But sometimes when you’re out there questing, you might find a quest that really resonates with who your character is, and what they’ve set out in the world to do, something that would affect them greatly in character. These are the kinds of things you want to absorb, because interaction with other players doesn’t have to be the sole reason or time that your character sees any kind of development. They’re allowed to have off-screen moments where they have a change of heart, or a sudden revelation that pushes them in a different direction.
If you’re really gung-ho about using quests in your roleplay, the trick is to pick your moments, and pick them wisely. Choose the ones that have the most impact on your character, choose the ones that will gently nudge your character in the direction you’d like to see them go, whether they have a positive or a negative effect.
Endgame lore and roleplay
Along with using quests in roleplay, there’s always the age-old question that comes up particularly near the end of an expansion — with raids and raiding being so prevalent in end-game, how do you pull from those experiences for your character? If it’s the last boss of an expansion, when is that boss “officially” dead in terms of roleplay? Obviously Hellfire Citadel is now open for raiding, and that leaves the question of Draenor’s status open for interpretation. Is the world saved yet? Did the Blackrock Foundry get shut down? When does Garrosh Hellscream actually die, where your character is concerned?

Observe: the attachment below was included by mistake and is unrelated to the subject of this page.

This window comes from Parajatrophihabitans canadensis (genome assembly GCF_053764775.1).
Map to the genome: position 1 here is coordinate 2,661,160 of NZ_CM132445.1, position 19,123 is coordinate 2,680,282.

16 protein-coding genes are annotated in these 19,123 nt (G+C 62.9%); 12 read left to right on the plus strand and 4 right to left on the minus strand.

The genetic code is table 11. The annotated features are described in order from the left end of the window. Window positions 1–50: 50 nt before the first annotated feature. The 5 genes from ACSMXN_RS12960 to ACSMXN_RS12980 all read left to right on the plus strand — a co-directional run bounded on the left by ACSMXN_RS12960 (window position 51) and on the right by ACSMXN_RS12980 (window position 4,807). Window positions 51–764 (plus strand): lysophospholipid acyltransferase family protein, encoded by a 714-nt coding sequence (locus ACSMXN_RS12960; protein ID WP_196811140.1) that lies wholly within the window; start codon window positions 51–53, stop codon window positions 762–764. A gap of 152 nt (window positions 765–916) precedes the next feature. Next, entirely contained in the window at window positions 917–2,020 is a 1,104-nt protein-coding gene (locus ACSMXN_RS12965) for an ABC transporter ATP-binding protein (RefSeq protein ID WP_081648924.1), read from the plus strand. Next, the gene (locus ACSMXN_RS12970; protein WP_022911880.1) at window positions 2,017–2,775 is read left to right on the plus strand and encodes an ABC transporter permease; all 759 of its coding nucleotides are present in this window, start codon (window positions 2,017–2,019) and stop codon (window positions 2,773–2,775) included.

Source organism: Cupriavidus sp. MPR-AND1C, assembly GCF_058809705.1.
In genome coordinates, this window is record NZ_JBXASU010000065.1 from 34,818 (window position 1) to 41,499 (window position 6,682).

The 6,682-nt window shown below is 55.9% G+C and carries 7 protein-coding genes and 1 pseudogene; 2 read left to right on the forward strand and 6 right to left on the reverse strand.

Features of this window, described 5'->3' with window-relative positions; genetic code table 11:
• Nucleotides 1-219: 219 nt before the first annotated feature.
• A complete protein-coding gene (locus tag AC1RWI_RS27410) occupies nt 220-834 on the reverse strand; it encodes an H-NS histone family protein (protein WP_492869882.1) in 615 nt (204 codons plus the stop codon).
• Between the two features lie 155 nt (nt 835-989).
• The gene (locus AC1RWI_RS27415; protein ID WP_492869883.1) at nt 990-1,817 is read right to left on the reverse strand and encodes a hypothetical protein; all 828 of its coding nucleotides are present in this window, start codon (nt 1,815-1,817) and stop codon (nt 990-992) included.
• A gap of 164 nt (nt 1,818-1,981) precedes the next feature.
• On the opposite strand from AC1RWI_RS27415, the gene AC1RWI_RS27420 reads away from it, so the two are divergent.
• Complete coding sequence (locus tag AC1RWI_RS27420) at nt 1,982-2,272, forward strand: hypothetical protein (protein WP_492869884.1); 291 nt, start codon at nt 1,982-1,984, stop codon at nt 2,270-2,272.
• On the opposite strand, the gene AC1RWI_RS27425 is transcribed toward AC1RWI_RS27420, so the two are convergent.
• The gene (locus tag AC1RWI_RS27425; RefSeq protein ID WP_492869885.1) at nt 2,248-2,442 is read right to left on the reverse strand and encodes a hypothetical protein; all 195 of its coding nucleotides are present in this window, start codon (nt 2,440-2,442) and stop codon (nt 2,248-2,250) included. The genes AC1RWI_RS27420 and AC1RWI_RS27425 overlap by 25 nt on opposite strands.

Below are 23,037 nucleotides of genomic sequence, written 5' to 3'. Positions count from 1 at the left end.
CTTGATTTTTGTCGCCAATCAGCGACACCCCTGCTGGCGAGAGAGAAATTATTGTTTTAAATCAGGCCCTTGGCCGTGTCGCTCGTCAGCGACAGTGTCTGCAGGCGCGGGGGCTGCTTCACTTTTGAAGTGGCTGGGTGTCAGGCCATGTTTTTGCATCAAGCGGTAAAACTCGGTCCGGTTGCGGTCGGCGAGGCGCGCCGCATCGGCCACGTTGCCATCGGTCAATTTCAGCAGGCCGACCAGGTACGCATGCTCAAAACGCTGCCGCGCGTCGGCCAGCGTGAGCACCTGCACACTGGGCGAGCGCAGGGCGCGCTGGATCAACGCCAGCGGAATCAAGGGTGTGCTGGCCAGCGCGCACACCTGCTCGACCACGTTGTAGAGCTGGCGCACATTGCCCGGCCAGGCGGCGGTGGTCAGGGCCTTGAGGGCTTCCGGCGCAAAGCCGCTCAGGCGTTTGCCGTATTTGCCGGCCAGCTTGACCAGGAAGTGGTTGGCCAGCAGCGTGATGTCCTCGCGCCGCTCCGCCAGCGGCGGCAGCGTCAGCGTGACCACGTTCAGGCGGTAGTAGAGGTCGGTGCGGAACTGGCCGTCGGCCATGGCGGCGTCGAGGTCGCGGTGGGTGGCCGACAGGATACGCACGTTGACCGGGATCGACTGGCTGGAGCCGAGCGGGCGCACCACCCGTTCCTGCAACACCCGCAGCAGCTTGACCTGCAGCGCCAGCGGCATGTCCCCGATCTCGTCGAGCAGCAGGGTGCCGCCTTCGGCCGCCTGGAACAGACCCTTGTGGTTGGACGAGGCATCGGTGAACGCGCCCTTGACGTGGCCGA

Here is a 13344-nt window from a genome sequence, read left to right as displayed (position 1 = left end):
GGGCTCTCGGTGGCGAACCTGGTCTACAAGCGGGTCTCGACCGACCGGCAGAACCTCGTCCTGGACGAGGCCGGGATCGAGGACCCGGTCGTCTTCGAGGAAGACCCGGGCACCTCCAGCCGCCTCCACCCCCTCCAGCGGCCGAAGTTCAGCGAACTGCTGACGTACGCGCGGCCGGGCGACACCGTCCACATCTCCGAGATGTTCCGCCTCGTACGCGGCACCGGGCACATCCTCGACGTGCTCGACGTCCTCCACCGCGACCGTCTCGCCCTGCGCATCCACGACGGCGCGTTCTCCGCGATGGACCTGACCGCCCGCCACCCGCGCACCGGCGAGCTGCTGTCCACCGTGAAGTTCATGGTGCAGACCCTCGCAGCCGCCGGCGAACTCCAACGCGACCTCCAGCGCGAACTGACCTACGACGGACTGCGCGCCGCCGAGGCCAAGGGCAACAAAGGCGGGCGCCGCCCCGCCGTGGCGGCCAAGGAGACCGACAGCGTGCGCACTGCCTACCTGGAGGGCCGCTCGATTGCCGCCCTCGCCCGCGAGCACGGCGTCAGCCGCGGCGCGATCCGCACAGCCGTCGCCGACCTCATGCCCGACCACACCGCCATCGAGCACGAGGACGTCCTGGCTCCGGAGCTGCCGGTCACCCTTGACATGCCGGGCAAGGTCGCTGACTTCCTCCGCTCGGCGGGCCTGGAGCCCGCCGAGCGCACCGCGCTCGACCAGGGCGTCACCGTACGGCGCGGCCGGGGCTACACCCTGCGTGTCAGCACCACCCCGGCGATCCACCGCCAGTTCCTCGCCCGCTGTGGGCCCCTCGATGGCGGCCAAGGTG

And it all boils down to the same concept — picking your moments. Just because Garrosh was felled in a quest chain, it doesn’t necessarily mean your character was there to witness it. And in an expansion with funky timelines like this one, it can be hard to determine exactly when the really important events play out. When is Archimonde really defeated? When was Blackhand taken down? These are the kinds of questions you want to discuss with your fellow roleplayers and sort out, largely so you’re all on the same page.
In general, it’s almost a rule of thumb by this point that no one roleplayer claims they were the one who felled the final boss of a raid or an expansion. Instead, these kinds of heroics are left deliberately vague — your character may have participated in the attacks, they might have been on a side mission in the area at the time, or they might just have been in their garrison dealing with other issues entirely. This is one of those situations where you’re skirting the line as far as official lore stands, and you don’t want to get your character too closely involved in official events like this, because you don’t want to run the risk of an eventual lore reveal that invalidates something your character supposedly did.
In addition, you’re also working with other roleplayers, here, and they likely don’t want to run that same risk either. In cases like end bosses and raiding, it’s usually better to just assign your character a vague side role, if you want to include them at all. That way, you’re not stepping on anyone’s toes, and you’re not risking the chance that your character’s very important role in it all could be written out at some point in the future.